Logo: Glance

The Upside: Killer Sales Tips

18 posts categorized "Tips"

March 01, 2013

Can I offer a survey after my Glance demo?

FRKsmMany of our customers have taken advantage of the ability to customize the pages their guests see when they come to a Glance demo.  For example this financial firm or these email marketing folks.  After all it's your brand you'd like your business partners to see, not ours. 

But did you know you can also customize the message your guests are left with?  Or even direct them back to your website for more information?

 

Recently we were contacted by our customer Pharma Advisors who provide sales and marketing solutions to the pharmaceutical industry.  They had  a post-demo survey they wanted to offer.  

Pharmaa_survey_smThey'd built the survey using the Salesforce platform, so survey results went directly into Salesforce.com, further extending the integration between CRM and Glance.  

With a simple customization, after the demo ended we could redirect the visitor to the survey. We were also able to pass information like the salesperson who gave the demo.  

You could create a post-demo survey with any Salesforce integrated tool like ClickTools or Survey Force, or using a stand-alone survey provider like SurveyMonkey.

Give us a call if you'd like to set up your own post-demo survey, or if you have any other ideas about what you'd like to leave with your prospects or customers at the end of the conversation!

November 07, 2011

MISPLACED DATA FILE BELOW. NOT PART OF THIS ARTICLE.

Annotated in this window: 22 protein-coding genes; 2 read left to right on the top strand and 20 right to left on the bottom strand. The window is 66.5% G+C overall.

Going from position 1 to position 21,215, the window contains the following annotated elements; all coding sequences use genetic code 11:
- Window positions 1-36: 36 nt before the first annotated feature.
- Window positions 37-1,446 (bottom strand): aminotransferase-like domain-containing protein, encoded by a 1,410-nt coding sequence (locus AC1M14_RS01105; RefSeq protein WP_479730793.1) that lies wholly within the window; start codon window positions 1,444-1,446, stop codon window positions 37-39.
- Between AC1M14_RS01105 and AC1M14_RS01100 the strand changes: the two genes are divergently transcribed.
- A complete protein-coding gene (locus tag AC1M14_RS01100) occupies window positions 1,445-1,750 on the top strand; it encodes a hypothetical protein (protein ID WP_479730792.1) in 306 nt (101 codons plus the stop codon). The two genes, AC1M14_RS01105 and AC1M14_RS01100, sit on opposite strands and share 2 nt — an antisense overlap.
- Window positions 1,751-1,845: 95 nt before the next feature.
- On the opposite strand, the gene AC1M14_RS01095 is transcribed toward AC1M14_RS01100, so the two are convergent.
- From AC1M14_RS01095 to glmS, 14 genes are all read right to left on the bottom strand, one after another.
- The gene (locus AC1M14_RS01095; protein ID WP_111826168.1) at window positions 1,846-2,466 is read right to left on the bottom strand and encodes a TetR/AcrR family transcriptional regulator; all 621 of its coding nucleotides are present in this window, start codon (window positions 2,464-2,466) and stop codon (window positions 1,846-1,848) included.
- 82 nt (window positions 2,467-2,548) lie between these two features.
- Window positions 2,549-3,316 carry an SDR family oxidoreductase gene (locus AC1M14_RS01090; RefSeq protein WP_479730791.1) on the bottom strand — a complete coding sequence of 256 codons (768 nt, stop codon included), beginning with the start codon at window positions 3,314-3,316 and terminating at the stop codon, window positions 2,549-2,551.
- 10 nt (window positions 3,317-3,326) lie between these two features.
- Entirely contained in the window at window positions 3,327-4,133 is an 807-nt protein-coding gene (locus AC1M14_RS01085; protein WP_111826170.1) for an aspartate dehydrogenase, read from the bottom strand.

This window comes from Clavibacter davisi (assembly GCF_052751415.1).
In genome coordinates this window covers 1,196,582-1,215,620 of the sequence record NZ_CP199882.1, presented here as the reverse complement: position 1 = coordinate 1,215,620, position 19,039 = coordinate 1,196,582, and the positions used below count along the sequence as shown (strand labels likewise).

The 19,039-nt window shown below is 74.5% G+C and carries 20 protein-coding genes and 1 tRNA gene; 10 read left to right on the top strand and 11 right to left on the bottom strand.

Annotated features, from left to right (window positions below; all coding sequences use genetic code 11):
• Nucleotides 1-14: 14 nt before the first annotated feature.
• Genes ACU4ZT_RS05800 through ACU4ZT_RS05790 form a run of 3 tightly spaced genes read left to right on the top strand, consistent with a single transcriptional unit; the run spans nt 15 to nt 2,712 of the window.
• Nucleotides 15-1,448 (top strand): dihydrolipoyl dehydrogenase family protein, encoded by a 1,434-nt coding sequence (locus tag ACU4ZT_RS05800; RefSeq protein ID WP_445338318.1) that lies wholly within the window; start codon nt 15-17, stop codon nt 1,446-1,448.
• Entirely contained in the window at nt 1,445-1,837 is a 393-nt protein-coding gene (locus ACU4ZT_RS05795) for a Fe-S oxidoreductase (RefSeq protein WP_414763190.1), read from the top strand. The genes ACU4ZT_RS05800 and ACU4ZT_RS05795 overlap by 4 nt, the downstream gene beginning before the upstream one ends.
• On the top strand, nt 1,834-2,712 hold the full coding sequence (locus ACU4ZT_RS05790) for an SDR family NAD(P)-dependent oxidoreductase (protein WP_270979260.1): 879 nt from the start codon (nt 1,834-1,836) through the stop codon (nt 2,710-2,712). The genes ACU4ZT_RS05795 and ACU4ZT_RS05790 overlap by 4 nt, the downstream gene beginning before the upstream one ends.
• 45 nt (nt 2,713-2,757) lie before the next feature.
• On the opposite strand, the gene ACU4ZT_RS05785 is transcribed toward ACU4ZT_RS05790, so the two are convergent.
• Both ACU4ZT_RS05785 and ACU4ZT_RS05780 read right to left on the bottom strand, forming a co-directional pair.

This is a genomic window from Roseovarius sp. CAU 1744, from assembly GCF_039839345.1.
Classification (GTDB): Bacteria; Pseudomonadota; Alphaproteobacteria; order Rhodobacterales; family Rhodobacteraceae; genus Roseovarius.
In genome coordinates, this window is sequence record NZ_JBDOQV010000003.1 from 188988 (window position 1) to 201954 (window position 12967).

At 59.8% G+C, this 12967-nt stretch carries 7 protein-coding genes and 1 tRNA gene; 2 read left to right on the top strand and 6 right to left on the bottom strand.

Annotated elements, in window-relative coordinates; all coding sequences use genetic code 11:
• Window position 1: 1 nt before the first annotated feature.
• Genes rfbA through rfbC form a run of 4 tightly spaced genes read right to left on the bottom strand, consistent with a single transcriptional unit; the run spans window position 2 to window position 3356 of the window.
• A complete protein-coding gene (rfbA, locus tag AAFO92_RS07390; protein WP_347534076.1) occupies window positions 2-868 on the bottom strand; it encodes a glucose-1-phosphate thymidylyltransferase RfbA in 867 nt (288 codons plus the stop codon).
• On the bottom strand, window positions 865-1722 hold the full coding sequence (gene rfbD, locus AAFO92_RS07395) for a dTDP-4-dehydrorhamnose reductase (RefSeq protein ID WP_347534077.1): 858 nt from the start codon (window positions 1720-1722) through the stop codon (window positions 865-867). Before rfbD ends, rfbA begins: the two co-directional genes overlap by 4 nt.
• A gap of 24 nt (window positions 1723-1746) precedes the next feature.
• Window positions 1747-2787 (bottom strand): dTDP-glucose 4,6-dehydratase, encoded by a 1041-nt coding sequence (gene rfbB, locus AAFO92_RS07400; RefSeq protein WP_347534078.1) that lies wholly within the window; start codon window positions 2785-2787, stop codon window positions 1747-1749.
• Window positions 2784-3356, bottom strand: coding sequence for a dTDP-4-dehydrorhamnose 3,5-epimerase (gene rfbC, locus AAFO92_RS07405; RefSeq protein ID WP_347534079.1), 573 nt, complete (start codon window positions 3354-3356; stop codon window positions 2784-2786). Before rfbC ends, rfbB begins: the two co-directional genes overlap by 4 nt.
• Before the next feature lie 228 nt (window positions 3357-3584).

Easy Drawing Tool for Mac Users

We know that many of our users would appreciate being able to draw on their screens during a Glance session.  While this is not a current feature of Glance, it can easily be integrated with free software.  We've done some research, and discovered a tool for Mac users called OmniDazzle made by the OmniGroup.  Just like Glance, OmniDazzle is always on, always ready, and available in an instant.  

OmniDazzle takes a spot in the Menu Bar right next to Glance, with which you can choose different tools.  While some of these are more of novelties than tools, they don't interfere with the usefulness of the product.  

With the "Scribble" feature selected, you can start annotating with a simple hotkey ctrl-1. Numbers 1-4 can be used for different colored pens.  ctrl-` (backquote key next to 1) immediately erases any marks and puts you back in control.  That's it!

Screen shot 2011-11-09 at 10.43.56 AM

Another feature of OmniDazzle is "Focal Point" that calls out whichever window is active.  The background is faded out while your active window is highlighted with a blue border.  You can't miss it.

A "Zoom" feature can magnify any spot of the screen up to 2x by drawing a quick box around it. Use it to manually call out specific items during a presentation.

Among the playthings are special effects, such as ripple waves, a sonar to detect your mouse, comic onomatopoeia (BIFF!  ZAP! POW!) popping on your screen, a footprint trail, and my personal favorite: Pixie dust.  Your mouse trails a shower of yellow sparkles that glitter your screen.  So, just like a smartphone, OmniDazzle makes for a very useful toy. Enjoy!